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Where Should the Research Dollars Go?

Charles Marwick
JAMA. 1991;265(1):18. doi:10.1001/jama.1991.03460010016006.
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THE INSTITUTE OF MEDICINE (National Academy of Sciences, Washington, DC) in a report entitled "Funding Health Sciences Research," is urging the National Institutes of Health (NIH) in nearby Bethesda, Md, to put more funds into training and into building new—or refurbishing old—facilities. But that is being challenged by those who oppose any shifting of funds from research grants.

The argument is that, without more support for training—the institute urges a 40% increase in these programs over the next 10 years—the long-term health of the biomedical research community is in jeopardy. Assuming that more funds are unlikely, the money to pay for this should come from the biomedical grants program—$182 million a year for the next 10 years, says the institute.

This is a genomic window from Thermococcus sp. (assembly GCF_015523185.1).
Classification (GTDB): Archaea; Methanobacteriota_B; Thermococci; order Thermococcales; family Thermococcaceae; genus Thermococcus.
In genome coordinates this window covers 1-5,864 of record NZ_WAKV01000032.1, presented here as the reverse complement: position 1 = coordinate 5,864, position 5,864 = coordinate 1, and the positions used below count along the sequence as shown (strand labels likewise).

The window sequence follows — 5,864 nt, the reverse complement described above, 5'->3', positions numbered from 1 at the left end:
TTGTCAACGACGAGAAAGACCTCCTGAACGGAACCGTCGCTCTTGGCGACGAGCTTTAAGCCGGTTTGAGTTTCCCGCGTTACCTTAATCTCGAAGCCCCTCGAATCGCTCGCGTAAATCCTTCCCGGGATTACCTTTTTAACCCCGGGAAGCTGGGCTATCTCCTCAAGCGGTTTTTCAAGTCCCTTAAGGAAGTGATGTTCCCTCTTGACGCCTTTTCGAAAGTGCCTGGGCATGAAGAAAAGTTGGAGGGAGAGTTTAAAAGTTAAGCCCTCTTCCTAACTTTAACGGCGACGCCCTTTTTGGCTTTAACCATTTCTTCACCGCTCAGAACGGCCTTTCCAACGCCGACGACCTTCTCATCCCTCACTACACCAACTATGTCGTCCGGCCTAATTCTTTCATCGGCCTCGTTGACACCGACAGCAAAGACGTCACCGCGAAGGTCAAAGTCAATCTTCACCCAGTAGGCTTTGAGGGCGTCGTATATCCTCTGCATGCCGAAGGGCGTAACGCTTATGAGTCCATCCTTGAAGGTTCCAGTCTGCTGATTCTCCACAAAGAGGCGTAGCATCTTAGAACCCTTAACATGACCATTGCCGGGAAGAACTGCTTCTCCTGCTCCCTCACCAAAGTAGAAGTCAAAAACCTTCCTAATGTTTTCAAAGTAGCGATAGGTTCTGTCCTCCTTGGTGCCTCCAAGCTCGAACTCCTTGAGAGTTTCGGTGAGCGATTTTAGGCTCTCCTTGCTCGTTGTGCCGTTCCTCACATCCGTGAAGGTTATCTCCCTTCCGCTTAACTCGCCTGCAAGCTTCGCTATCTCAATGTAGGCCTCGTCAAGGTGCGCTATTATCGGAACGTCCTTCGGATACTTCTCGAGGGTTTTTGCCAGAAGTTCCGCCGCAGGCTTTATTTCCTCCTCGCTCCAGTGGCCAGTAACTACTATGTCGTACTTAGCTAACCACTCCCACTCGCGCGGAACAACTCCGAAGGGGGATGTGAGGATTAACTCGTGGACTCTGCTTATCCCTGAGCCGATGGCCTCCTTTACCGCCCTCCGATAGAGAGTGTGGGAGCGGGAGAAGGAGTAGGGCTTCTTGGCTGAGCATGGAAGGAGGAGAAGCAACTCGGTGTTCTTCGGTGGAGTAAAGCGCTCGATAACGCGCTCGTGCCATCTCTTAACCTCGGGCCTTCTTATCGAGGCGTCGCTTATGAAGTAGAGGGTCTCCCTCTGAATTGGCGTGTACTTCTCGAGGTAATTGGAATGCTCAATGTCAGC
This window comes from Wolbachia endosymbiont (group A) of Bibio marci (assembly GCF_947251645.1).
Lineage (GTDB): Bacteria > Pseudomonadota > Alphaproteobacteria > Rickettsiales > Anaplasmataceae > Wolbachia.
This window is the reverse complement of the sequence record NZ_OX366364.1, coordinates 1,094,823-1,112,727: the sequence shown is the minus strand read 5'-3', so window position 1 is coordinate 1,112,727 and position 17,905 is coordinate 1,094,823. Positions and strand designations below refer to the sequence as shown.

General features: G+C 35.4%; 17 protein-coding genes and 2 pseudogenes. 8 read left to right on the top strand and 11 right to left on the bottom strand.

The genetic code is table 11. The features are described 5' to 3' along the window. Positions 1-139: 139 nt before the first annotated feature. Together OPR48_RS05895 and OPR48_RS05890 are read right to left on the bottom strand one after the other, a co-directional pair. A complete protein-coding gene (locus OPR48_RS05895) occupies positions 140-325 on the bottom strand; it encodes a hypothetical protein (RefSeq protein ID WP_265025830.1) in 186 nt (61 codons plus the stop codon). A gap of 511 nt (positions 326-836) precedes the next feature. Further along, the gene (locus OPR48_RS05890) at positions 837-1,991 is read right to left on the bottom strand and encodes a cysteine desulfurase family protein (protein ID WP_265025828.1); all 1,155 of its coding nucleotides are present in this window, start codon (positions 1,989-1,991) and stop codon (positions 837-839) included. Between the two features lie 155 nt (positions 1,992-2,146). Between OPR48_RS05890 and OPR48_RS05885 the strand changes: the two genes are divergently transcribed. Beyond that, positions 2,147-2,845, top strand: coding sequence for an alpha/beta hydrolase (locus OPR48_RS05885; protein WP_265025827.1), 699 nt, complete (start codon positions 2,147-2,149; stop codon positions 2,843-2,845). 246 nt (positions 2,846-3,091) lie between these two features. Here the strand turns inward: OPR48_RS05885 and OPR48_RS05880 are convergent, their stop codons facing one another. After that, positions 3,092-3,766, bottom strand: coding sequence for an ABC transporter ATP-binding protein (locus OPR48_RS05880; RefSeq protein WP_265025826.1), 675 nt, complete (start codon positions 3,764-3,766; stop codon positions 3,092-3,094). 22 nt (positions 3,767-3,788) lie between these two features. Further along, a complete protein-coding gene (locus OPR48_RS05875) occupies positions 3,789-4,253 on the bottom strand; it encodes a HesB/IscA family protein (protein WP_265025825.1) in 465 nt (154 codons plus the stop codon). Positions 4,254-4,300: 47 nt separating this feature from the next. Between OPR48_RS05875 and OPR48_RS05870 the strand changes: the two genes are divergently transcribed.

This has now come under sharp criticism from the Federation of American Societies of Experimental Biology, which represents seven biomedical scientific societies with a total membership of around 30 000.


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